Burrow Hill - a Saxon island
Burrow Hill is just a long, green bump in the flat marshland landscape of the Butley River valley. It is only
15 metres above sea level - but definitely a hill dominating the landscape, which is why it was once an
island. With the imagination in overdrive, you can see how the place would have appealed to Saxon
villagers between the 6th and 8th centuries. Safely surrounded by mudflats, marshes and saltwater, and
with the Butley, Ore, Alde and Deben rivers handy for communicating with neighbouring groups, the island
would have seemed secure, and big enough for people to live on and farm for generations.
Burrow Hill was home to people for a long time. Archaeological work in the 1980's revealed coins,
postholes for dwellings, food remains, window glass, writing implements and evidence that these people
could produce fine textiles. A cemetery was excavated in 1980 that held hundreds of graves: wooden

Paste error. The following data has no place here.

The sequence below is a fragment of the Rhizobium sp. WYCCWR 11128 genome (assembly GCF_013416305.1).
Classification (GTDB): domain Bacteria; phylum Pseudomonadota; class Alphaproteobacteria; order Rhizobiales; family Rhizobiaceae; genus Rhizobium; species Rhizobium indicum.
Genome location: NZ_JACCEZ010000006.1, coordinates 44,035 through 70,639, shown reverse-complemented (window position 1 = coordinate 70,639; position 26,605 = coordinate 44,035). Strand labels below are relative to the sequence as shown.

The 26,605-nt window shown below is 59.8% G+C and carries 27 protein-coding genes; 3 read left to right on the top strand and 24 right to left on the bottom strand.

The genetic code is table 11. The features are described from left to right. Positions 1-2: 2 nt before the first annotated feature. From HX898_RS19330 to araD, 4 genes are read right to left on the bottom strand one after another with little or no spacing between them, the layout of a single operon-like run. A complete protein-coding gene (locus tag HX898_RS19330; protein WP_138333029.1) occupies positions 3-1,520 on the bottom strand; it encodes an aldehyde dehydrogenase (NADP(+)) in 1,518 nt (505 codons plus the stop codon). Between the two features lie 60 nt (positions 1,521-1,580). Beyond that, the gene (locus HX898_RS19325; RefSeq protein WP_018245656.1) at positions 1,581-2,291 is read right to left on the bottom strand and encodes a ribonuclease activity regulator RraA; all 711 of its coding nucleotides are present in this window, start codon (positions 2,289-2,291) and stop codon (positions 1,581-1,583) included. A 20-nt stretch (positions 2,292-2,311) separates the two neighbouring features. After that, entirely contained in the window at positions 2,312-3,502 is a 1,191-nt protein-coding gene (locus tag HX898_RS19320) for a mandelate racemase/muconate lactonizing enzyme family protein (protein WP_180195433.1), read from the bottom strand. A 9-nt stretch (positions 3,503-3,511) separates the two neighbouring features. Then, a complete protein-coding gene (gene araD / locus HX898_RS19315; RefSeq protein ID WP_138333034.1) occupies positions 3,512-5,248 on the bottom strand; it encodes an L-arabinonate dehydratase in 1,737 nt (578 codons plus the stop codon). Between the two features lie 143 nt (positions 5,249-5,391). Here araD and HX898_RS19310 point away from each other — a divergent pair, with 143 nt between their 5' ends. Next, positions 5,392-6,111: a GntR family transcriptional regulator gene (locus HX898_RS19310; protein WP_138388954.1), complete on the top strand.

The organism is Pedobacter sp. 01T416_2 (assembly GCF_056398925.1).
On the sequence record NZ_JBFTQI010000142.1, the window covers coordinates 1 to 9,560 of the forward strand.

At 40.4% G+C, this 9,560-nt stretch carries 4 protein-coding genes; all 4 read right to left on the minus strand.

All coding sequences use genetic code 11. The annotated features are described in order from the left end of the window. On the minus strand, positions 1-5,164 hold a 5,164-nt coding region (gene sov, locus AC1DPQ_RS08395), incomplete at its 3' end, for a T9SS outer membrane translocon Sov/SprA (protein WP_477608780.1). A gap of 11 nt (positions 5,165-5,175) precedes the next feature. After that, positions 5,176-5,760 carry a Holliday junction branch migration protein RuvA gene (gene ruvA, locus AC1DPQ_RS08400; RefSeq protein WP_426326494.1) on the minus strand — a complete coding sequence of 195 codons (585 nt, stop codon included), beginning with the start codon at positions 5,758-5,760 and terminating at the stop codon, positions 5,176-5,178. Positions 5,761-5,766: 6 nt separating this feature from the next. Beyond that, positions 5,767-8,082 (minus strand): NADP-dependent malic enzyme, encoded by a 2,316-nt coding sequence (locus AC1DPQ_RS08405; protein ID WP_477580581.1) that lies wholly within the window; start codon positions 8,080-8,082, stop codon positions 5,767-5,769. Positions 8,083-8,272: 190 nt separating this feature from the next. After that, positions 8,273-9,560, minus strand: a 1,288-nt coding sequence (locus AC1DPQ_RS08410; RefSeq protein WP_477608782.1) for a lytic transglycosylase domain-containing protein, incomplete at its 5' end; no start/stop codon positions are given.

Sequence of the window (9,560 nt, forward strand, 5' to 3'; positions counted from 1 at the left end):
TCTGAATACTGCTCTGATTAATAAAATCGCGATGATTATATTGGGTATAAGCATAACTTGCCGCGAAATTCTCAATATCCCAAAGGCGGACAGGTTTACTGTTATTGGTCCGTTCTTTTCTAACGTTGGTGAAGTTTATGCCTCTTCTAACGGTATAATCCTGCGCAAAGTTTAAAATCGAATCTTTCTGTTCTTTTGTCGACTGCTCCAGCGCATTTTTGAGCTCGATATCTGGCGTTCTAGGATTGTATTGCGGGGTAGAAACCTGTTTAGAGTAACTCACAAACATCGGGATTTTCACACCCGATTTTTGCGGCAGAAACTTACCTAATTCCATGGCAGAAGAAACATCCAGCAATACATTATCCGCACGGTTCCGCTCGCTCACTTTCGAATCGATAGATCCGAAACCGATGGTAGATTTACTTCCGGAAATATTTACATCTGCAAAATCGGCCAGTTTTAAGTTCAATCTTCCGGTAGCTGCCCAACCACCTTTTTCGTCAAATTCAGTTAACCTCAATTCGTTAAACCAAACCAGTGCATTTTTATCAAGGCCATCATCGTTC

coffins were carbon-dated to a period around AD780. The bulk of the hill consists of sand and gravel,
and when it was quarried to make local roads some two hundred skeletons were uncovered. Most were
male, which inevitably gave rise to a legend that they all died in a great last battle between King
Edmund's army and the invading Vikings.
There is an aura about Burrow Hill. The wind whispers through the dry winter grasses that cover the
ancient graves, and marsh harriers sweep across cattle-grazed pastures that once were covered by the
tides. I wouldn't be surprised if local folklore in the embraced the ghost of a Saxon warrior or two.